The Female Asylum, in Westminster Road, is a refuge for female orphans, instituted in 1758, and has been eminently useful in rescuing poor children from that state of neglect and wretchedness which would probably lead them to robbery and prostitution. The buildings, which were re-erected two or three years ago, are now very neat, and the Chapel is handsome and well attended.
The Freemason's Charity School is a handsome building, erected in 1793, for the education and maintenance of female orphan children of freemasons. It is well supported by the fraternity, and is situated in Westminster Road. In the front is a small garden; and the building is adorned with three elegant statues of Faith, Hope, and Charity:
The General Lying-in Hospital, was established in 1765, for the reception of poor married women;
and, with a benevolence worthy of imitation, the governors afterwards resolved to admit unmarried females, who had once strayed from the path of virtue, and by this measure probably saved the lives of many infants, whom a false shame would otherwise have led their unhappy mothers to destroy. This institution has been recently removed from its original situation in the Westminster Bridge Road, to an elegant new building, situated in York Road, leading to Stamford Street.
The Magdalen, in Blackfriar's Road, was established in 1758, principally by the exertions of the unfortunate Dr. Dodd, for the reception of those unhappy females who are willing to quit a life of prostitution, or who, having been seduced and deserted, would be otherwise driven to that dreadful resource. This edifice was erected in 1769, (the previous operations of the Society having been carried on in Prescot Street, Goodman's Fields,) and receives about 80 females, who are treated with the utmost tenderness, employed in various useful works, suitable to their education and ability, and, when thoroughly reformed, either sent back to their friends, or placed in respectable situations. Since the commencement of this Institution between 4000 and 5000 women have been thus restored to society, and by far the greater portion of them have, by their subsequent behaviour, shown themselves worthy of the benevolent attention bestowed on them. The Chapel is open to the public on Sunday, when a collection is made in aid of the funds, and as the singing renders it a favourite resort, considerable benefit is derived from this source,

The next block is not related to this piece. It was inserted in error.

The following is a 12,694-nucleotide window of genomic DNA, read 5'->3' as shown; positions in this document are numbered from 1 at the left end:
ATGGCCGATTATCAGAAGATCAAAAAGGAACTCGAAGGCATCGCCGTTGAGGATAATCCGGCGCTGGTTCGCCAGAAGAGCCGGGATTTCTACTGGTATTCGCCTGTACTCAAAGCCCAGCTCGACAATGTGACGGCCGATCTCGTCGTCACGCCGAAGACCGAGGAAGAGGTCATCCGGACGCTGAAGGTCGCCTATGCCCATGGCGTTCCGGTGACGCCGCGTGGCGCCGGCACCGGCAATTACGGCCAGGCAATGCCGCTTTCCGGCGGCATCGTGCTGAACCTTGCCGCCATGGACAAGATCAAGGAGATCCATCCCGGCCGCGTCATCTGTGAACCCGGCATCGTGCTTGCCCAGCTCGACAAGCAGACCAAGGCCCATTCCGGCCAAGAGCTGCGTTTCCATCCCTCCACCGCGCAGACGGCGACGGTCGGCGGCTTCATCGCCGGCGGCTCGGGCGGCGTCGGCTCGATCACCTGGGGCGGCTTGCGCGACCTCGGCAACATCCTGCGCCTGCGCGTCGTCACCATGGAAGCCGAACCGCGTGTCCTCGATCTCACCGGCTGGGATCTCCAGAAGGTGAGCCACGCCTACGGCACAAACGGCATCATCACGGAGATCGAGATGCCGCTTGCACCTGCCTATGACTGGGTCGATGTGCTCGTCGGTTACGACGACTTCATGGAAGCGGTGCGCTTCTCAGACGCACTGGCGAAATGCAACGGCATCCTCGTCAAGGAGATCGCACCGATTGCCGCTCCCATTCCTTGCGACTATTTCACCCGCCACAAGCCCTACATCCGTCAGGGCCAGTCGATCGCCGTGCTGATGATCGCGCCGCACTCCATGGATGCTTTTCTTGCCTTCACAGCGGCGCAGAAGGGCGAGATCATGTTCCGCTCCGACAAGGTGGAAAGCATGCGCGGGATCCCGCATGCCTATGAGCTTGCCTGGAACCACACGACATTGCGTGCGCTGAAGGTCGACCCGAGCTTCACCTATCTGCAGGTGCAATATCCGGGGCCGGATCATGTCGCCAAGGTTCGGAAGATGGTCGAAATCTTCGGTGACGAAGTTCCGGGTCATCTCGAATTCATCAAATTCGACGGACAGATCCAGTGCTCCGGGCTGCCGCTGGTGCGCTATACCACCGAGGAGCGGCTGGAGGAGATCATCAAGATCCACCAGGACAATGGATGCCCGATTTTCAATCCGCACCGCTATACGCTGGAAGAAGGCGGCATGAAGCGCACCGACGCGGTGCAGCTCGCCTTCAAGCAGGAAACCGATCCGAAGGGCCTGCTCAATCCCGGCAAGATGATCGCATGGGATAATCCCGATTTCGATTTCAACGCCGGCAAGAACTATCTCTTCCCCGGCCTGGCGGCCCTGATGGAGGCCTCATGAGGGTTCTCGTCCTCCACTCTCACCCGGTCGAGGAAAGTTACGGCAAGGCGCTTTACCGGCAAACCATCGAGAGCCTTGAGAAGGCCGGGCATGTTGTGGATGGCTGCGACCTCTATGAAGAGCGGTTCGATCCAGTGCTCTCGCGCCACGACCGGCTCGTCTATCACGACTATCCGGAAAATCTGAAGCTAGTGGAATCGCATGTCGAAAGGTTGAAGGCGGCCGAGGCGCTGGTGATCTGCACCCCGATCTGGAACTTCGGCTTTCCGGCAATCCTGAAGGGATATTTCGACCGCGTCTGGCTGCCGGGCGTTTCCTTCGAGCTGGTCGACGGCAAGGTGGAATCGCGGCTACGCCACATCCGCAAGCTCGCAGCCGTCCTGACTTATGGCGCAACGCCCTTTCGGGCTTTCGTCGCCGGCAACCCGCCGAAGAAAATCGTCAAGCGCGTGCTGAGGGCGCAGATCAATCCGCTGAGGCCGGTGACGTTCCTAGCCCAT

In Southwark and the vicinity are several Almshouses, the most remarkable of which are, Cure's College, near St. Saviour's Church, founded and endowed in 1584, for 16 poor persons, by Thomas Cure, Esq. who was saddler to Edward VI, Mary, and Elizabeth, and M. P. for this Borough; the Fishmongers' Alms-houses, opposite the Elephant and Castle, an extensive pile, founded in 1619; and those of Mr. Hopton, in Green Walk, Blackfriar's Road, erected about 1730, for 26 decayed housekeepers, each of whom receives £10 per ann, and a chaldron of coals.
Here are two Free Grammar Schools; that of St. Saviour, opposite the south side of the Church, was founded in 1562 at the expense of the parishioners, and endowed for a master and usher, who are “freely to teach such poor children as are natives of the parish;" the original building was destroyed by the fire of 1676; the present one is a neat edifice of brick, with a large door-way in the centre. St. Olave's School was founded in 1571, and the governors incorporated by Queen Elizabeth; Charles II, in 1674, granted a further charter, enabling them to hold lands amounting to £500 a year, for the maintenance of a master and ushers, and the education of poor scholars belonging to the parish, two of whom were to be kept at one of the Universities; and a part of the funds were to be applied to other charitable purposes. The School-house has been lately pulled down by the committee for forming the approaches to London Bridge, and a site for the new building has not yet been fixed on.
Beside the above, almost every parish has its own charity school for poor children of both sexes; the British School, in the Borough Road, instructs 500 boys and 300 girls, on the plan of the excellent Joseph Lancaster; and the Benevolent Society of St. Patrick, in Stamford Street, receives a great number of children, of Irish parentage, and bestows on them education and clothing.
In Southwark are several Prisons; the County Jail, in Horsemonger Lane, though not strictly within the limits of the Borough, is but a few yards beyond them; it is a massy brick building, erected in 1781, surrounded by a strong wall, and appropriated to the confinement of debtors, felons, and, sometimes, persons convicted of political libels. On the top of the building, over the northern gateway, a temporary scaffold is erected for the execution of criminals, and here Col. Despard and six of his miserable associates were hanged for treason in 1803. The Sessions House adjoins to the prison.
The Borough Compter, in Tooley Street, belongs to the City of London, and receives offenders of every description, within the five ancient parishes of Southwark; here is no attempt at arrangement, all ages and all classes of offenders are huddled together, and the consequences must be dreadful.
The King's Bench Prison, at the top of Blackman